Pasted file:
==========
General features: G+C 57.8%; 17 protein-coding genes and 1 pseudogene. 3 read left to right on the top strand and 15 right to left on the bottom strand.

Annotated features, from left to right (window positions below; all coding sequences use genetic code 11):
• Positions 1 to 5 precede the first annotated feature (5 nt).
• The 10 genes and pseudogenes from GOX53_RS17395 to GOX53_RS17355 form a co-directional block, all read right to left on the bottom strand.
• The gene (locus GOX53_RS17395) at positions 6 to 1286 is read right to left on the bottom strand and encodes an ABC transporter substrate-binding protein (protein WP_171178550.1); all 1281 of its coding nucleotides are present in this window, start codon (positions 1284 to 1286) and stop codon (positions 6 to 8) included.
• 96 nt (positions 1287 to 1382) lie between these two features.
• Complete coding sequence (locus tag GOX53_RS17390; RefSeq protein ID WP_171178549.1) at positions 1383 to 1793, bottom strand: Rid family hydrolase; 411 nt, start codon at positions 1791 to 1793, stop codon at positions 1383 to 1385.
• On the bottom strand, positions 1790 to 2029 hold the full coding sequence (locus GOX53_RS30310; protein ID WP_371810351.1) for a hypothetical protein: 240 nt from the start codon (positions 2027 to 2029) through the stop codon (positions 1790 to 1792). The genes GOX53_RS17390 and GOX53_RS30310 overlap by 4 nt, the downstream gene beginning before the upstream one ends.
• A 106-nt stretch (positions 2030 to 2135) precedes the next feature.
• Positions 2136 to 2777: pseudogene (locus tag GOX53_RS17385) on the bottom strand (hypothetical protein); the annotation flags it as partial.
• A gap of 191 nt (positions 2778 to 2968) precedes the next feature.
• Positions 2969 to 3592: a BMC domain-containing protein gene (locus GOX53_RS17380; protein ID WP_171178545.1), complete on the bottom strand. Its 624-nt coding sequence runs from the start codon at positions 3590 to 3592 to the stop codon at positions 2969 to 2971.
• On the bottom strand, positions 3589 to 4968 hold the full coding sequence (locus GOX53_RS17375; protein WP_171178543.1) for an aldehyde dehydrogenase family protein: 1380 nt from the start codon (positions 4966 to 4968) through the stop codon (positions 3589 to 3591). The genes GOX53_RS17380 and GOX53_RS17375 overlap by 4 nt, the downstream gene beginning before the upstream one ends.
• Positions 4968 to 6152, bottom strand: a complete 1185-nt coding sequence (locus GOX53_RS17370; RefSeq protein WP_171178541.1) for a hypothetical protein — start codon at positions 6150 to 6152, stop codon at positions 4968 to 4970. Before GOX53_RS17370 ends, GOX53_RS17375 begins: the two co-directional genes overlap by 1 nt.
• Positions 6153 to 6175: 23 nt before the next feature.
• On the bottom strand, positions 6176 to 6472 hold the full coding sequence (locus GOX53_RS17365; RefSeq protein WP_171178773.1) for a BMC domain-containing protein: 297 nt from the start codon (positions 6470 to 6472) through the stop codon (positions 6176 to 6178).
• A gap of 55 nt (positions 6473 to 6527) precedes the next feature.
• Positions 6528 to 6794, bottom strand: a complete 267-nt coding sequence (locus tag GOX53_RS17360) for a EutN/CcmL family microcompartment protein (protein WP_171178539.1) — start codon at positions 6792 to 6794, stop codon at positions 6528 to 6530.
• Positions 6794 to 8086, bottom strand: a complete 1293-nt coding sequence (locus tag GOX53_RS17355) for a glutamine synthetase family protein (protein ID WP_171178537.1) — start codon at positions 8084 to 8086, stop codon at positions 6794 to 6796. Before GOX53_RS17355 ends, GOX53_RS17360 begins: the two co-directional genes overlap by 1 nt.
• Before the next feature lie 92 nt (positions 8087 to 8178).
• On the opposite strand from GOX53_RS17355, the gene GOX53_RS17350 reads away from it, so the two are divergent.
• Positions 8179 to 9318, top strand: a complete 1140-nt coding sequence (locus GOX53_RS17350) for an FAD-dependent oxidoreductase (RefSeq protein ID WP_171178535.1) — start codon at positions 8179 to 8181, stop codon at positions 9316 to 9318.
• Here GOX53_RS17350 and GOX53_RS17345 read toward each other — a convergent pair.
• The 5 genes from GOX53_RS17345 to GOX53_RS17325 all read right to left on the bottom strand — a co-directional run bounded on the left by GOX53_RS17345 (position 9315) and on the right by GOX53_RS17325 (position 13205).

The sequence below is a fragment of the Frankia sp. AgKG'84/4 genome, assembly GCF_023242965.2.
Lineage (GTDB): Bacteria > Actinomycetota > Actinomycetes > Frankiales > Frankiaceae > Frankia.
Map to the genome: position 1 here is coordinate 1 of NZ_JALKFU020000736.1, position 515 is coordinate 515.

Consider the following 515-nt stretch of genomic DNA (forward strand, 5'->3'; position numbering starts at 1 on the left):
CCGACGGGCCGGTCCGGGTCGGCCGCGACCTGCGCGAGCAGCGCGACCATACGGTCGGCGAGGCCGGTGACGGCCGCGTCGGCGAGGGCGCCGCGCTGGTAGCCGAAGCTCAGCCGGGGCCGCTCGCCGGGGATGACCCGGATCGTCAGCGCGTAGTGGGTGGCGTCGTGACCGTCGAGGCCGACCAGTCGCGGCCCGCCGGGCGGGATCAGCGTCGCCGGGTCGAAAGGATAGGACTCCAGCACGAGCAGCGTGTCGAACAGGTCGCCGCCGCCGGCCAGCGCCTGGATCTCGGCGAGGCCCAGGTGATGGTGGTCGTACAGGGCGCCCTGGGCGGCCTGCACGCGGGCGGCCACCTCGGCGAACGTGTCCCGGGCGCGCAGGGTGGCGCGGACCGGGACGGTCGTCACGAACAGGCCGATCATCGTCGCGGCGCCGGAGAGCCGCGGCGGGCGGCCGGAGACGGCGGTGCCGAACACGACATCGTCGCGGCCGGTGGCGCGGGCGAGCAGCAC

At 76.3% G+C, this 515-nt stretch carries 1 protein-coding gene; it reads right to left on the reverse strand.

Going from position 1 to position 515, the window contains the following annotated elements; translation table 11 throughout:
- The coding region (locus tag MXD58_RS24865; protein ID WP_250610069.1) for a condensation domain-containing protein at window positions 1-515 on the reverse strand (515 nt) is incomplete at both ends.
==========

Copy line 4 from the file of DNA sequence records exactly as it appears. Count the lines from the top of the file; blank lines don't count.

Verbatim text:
• The 10 genes and pseudogenes from GOX53_RS17395 to GOX53_RS17355 form a co-directional block, all read right to left on the bottom strand.